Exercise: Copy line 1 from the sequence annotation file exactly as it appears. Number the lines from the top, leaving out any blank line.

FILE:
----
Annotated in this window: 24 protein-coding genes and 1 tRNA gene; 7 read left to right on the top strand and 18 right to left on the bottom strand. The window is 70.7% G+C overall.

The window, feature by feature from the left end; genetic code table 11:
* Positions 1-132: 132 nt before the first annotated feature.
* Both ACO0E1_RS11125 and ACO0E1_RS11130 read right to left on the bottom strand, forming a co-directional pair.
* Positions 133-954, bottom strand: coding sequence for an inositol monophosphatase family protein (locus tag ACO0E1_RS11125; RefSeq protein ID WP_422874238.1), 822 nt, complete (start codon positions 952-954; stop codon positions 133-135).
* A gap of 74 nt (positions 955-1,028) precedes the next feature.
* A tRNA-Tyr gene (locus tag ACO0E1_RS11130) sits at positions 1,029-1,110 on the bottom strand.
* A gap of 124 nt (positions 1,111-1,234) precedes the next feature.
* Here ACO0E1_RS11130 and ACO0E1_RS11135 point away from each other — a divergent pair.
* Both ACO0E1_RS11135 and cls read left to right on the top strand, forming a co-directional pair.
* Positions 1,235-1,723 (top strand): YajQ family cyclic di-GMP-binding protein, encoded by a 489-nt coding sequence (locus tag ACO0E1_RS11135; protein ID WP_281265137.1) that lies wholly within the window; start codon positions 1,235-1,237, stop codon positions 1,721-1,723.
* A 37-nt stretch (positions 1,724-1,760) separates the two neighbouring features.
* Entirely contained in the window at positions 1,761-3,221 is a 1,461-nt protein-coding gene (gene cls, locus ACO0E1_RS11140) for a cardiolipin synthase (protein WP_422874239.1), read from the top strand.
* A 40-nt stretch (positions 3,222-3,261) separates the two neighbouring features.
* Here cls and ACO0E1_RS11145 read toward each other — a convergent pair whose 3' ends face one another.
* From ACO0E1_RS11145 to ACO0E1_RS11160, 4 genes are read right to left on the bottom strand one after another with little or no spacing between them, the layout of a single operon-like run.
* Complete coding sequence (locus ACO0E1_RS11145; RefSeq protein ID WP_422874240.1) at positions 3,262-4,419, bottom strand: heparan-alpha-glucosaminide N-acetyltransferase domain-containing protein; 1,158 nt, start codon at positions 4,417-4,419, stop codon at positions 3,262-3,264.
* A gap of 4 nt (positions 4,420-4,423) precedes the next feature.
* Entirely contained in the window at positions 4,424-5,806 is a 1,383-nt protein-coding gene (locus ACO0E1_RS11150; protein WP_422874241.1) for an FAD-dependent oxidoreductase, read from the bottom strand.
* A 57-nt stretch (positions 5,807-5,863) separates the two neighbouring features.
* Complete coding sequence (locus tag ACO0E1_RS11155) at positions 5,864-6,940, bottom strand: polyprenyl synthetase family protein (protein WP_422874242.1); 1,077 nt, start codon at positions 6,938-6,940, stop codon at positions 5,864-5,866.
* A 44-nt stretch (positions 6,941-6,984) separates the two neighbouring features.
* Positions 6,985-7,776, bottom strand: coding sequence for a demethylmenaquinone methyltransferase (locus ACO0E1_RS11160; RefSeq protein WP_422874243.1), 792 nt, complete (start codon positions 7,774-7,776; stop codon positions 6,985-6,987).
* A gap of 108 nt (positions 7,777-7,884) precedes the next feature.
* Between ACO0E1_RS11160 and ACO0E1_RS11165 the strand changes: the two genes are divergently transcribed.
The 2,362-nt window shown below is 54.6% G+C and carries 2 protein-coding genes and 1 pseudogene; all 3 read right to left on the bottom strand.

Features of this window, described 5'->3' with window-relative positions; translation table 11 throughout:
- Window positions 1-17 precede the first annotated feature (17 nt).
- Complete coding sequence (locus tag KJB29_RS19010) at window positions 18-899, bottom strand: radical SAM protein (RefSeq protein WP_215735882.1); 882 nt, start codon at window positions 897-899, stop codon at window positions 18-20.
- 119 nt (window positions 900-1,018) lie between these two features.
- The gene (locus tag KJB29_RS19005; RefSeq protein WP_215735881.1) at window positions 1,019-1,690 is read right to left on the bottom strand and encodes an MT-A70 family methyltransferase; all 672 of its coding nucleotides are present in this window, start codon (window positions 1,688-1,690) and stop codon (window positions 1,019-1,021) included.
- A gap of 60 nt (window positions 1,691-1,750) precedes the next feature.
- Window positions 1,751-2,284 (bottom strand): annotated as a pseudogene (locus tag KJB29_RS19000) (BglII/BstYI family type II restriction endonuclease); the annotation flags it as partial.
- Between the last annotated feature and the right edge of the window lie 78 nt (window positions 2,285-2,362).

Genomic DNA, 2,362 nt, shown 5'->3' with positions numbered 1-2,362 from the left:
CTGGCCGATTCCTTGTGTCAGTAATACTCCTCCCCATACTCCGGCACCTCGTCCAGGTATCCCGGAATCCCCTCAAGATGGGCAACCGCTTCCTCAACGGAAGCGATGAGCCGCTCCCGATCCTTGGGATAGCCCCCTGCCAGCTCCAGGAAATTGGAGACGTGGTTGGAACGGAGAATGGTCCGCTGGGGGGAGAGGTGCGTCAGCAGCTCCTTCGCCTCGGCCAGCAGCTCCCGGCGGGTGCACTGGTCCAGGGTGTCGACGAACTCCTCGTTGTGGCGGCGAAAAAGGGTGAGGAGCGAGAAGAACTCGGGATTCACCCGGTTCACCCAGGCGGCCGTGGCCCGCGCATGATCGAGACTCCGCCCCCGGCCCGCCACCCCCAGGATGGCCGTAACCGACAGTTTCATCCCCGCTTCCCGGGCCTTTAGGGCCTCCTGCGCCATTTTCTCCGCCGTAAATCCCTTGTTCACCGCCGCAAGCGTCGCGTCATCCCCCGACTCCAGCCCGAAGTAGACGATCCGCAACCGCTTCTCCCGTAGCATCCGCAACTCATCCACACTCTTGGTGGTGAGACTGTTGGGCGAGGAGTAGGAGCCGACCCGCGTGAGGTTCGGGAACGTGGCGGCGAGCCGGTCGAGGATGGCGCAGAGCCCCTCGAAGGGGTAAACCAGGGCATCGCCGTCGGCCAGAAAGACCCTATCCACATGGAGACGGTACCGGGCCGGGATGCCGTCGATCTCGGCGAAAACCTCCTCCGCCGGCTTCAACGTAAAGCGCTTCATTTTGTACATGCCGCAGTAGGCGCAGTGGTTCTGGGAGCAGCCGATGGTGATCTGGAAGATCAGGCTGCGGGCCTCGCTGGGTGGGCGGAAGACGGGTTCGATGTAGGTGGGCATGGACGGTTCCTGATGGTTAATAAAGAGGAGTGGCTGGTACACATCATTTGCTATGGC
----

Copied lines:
Annotated in this window: 24 protein-coding genes and 1 tRNA gene; 7 read left to right on the top strand and 18 right to left on the bottom strand. The window is 70.7% G+C overall.